More than 22 million people had already cast their vote as of earlier this month, according to the Associated Press. That’s 16% of all votes in the 2016 presidential election.

The wait for early in-person voting has sometimes stretched on for an hour or more, according to media reports. A delay like that can take a real chunk out of a person’s work day.

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The findings come from two surveys, one of almost 500 human resource workers who are members of the Society for Human Resource Management. The other survey polled approximately 1,000 people.

Workers in one survey may not necessarily be working at the same companies as the human resource officials. Still, said Taylor, the lack of awareness might hold true even if the workers and HR poll participants worked in the same place.

Employees are often unaware that they’re entitled to all sorts of perks, he said. “Some of it is employees during the orientation process are just overwhelmed with data,” and more focused on key questions like pay.

Between 42% and 44% of surveyed companies offered paid time off to vote between 2017 to 2019, according to previous benefit surveys from the organization that used larger sample sizes.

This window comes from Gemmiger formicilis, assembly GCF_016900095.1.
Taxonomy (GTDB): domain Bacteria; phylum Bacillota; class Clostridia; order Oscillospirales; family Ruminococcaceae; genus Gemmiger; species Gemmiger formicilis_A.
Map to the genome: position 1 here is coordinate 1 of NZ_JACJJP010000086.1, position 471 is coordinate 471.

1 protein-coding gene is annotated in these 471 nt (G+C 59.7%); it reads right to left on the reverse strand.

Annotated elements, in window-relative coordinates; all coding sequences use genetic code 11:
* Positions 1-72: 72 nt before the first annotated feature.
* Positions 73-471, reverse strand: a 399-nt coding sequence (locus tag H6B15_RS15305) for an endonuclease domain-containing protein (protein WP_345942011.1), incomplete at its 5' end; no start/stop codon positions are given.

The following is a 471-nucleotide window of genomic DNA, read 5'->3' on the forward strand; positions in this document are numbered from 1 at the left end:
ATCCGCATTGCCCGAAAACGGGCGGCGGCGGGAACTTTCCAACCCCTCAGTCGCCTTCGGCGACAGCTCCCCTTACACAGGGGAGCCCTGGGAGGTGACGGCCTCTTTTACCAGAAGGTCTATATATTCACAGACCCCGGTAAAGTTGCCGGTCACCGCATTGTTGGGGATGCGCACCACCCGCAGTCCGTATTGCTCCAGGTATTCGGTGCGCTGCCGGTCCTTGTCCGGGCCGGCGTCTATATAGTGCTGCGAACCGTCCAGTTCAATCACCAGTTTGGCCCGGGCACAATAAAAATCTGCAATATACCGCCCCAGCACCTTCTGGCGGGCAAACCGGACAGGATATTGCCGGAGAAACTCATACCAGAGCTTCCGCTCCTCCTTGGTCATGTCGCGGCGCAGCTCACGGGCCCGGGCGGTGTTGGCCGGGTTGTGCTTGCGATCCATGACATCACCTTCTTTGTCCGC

Taylor was expecting even more companies to offer time off for voting this election season. But when he asked around, some colleagues told him they weren’t doing it because the opportunity to vote has been stretched out over so many days, and workers already had flexibility in how they used their time off.

Around 25% of companies told Mercer, the human resources consulting firm, they were changing their internal policies this year to provide more voting time. The most-cited tweak was increasing paid time off (10.5%), according to the survey released Thursday.

As of late August, more than 700 companies had joined Time To Vote, a non-partisan coalition of businesses pledging to facilitate their staff’s ability to vote. (That’s anything between a paid day off, lighter schedules or assistance with mail-in ballots.)

Over 200 companies joined the coalition over the summer, including Nike NKE, -0.00%, Dell Technologies DELL, -0.37%  , Visa V, -0.52%   and Bank of America BAC, +0.46%. Nike said its accommodations may include paid time off on Election Day, no meetings that day or offering resources for mail-in ballots and early voting.